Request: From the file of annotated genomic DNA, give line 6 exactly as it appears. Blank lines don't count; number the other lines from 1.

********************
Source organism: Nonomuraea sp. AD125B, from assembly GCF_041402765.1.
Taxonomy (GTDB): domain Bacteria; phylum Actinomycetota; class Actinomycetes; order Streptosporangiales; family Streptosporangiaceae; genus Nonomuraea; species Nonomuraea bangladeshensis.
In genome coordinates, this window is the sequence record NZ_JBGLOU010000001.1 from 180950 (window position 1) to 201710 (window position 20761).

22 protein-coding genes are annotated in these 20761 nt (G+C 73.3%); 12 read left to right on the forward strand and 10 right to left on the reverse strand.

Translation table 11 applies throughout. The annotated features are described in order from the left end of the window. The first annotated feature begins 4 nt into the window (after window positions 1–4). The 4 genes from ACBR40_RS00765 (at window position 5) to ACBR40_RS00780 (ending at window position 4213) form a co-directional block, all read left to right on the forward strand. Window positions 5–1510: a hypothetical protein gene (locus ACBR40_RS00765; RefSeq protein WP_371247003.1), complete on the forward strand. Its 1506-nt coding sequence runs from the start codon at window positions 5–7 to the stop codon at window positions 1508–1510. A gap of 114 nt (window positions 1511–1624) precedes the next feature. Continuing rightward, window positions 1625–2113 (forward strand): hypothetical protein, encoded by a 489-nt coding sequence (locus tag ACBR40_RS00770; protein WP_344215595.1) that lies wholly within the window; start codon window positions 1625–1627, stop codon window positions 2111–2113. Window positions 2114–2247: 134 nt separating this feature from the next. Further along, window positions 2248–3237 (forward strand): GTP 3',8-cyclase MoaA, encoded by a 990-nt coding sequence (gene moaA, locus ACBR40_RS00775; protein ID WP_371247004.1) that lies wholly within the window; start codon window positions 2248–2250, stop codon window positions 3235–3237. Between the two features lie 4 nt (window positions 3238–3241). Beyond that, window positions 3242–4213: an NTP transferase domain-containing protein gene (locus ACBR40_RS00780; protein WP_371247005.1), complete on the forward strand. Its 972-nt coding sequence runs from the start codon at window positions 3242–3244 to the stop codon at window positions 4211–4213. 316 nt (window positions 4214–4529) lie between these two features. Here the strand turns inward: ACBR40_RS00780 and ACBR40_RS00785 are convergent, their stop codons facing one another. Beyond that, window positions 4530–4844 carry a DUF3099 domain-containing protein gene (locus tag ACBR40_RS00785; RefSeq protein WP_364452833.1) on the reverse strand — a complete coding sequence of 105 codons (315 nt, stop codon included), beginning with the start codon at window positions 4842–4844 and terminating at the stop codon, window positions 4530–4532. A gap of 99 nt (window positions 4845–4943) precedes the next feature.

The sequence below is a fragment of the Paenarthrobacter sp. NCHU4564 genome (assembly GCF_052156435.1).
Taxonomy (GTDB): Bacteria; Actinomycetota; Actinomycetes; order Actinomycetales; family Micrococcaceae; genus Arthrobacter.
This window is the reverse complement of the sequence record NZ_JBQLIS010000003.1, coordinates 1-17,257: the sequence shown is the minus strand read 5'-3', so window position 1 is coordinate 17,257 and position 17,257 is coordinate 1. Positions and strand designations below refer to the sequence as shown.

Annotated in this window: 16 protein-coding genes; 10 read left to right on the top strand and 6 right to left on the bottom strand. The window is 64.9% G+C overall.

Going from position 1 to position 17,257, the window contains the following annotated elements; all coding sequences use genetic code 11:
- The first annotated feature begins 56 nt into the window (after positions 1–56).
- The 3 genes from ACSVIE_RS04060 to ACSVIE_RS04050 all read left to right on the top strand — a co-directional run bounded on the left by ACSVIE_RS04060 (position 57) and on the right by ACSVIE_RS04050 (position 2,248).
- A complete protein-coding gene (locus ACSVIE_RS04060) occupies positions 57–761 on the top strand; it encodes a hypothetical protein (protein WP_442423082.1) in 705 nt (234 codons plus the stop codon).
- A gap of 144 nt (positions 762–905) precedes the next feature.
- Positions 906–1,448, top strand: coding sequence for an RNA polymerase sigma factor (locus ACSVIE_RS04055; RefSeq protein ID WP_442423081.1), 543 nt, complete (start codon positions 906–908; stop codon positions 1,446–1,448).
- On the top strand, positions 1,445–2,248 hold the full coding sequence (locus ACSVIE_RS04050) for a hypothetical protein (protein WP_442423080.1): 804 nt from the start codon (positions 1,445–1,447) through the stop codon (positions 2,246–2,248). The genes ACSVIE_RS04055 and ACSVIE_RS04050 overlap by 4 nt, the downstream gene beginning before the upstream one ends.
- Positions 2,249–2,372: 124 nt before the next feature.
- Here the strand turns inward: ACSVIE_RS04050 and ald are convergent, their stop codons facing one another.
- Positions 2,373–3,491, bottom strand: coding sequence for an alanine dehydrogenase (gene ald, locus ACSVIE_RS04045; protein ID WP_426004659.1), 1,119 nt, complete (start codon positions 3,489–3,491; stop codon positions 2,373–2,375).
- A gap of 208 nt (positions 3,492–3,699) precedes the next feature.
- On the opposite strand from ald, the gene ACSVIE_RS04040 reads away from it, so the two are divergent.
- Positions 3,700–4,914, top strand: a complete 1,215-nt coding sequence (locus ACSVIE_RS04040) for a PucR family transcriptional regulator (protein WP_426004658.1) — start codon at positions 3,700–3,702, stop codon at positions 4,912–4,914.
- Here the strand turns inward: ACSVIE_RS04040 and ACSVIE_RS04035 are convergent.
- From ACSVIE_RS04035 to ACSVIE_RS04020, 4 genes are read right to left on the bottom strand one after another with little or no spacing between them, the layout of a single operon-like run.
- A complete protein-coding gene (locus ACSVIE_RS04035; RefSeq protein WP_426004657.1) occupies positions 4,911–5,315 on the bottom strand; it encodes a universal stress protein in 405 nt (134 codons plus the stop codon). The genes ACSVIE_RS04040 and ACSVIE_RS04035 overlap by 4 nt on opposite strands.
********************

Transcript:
The sequence below is a fragment of the Paenarthrobacter sp. NCHU4564 genome (assembly GCF_052156435.1).